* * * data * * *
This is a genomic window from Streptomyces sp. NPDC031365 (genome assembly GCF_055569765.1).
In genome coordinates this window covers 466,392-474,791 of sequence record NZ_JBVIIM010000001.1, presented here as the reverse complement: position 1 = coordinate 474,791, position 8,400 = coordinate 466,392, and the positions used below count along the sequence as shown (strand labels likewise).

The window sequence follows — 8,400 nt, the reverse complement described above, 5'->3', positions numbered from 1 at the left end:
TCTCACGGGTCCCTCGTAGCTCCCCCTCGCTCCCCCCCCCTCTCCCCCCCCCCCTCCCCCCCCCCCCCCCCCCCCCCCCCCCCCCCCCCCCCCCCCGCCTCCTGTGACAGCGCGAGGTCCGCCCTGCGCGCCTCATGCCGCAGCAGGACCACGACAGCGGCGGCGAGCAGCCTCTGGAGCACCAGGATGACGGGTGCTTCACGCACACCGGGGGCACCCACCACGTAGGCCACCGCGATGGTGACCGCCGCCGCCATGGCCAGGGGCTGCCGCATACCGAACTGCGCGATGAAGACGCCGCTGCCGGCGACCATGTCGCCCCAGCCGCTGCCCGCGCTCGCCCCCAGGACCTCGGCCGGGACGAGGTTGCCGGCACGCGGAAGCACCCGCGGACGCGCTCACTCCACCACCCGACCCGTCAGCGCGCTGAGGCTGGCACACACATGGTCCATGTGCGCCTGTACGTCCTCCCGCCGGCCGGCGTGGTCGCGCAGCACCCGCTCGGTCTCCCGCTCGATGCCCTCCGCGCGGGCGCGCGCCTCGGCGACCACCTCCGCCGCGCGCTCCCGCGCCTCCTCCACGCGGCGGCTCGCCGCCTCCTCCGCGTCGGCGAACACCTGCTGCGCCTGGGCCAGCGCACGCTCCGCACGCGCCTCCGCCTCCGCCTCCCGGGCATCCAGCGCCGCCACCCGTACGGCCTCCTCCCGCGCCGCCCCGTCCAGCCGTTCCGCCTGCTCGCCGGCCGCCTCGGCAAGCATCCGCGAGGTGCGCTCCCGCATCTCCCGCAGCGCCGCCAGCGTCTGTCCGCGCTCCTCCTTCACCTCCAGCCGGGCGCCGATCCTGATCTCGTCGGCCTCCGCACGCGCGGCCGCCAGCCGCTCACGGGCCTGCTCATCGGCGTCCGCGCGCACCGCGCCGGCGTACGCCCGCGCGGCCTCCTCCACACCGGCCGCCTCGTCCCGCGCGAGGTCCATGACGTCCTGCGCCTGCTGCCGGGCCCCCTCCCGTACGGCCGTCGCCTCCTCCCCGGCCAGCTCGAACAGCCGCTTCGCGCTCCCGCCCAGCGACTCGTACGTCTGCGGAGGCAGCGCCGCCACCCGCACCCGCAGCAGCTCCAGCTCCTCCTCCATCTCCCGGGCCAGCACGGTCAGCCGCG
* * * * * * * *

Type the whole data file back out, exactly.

This is a genomic window from Streptomyces sp. NPDC031365 (genome assembly GCF_055569765.1).
In genome coordinates this window covers 466,392-474,791 of sequence record NZ_JBVIIM010000001.1, presented here as the reverse complement: position 1 = coordinate 474,791, position 8,400 = coordinate 466,392, and the positions used below count along the sequence as shown (strand labels likewise).

The window sequence follows — 8,400 nt, the reverse complement described above, 5'->3', positions numbered from 1 at the left end:
TCTCACGGGTCCCTCGTAGCTCCCCCTCGCTCCCCCCCCCTCTCCCCCCCCCCCTCCCCCCCCCCCCCCCCCCCCCCCCCCCCCCCCCCCCCCCCCGCCTCCTGTGACAGCGCGAGGTCCGCCCTGCGCGCCTCATGCCGCAGCAGGACCACGACAGCGGCGGCGAGCAGCCTCTGGAGCACCAGGATGACGGGTGCTTCACGCACACCGGGGGCACCCACCACGTAGGCCACCGCGATGGTGACCGCCGCCGCCATGGCCAGGGGCTGCCGCATACCGAACTGCGCGATGAAGACGCCGCTGCCGGCGACCATGTCGCCCCAGCCGCTGCCCGCGCTCGCCCCCAGGACCTCGGCCGGGACGAGGTTGCCGGCACGCGGAAGCACCCGCGGACGCGCTCACTCCACCACCCGACCCGTCAGCGCGCTGAGGCTGGCACACACATGGTCCATGTGCGCCTGTACGTCCTCCCGCCGGCCGGCGTGGTCGCGCAGCACCCGCTCGGTCTCCCGCTCGATGCCCTCCGCGCGGGCGCGCGCCTCGGCGACCACCTCCGCCGCGCGCTCCCGCGCCTCCTCCACGCGGCGGCTCGCCGCCTCCTCCGCGTCGGCGAACACCTGCTGCGCCTGGGCCAGCGCACGCTCCGCACGCGCCTCCGCCTCCGCCTCCCGGGCATCCAGCGCCGCCACCCGTACGGCCTCCTCCCGCGCCGCCCCGTCCAGCCGTTCCGCCTGCTCGCCGGCCGCCTCGGCAAGCATCCGCGAGGTGCGCTCCCGCATCTCCCGCAGCGCCGCCAGCGTCTGTCCGCGCTCCTCCTTCACCTCCAGCCGGGCGCCGATCCTGATCTCGTCGGCCTCCGCACGCGCGGCCGCCAGCCGCTCACGGGCCTGCTCATCGGCGTCCGCGCGCACCGCGCCGGCGTACGCCCGCGCGGCCTCCTCCACACCGGCCGCCTCGTCCCGCGCGAGGTCCATGACGTCCTGCGCCTGCTGCCGGGCCCCCTCCCGTACGGCCGTCGCCTCCTCCCCGGCCAGCTCGAACAGCCGCTTCGCGCTCCCGCCCAGCGACTCGTACGTCTGCGGAGGCAGCGCCGCCACCCGCACCCGCAGCAGCTCCAGCTCCTCCTCCATCTCCCGGGCCAGCACGGTCAGCCGCG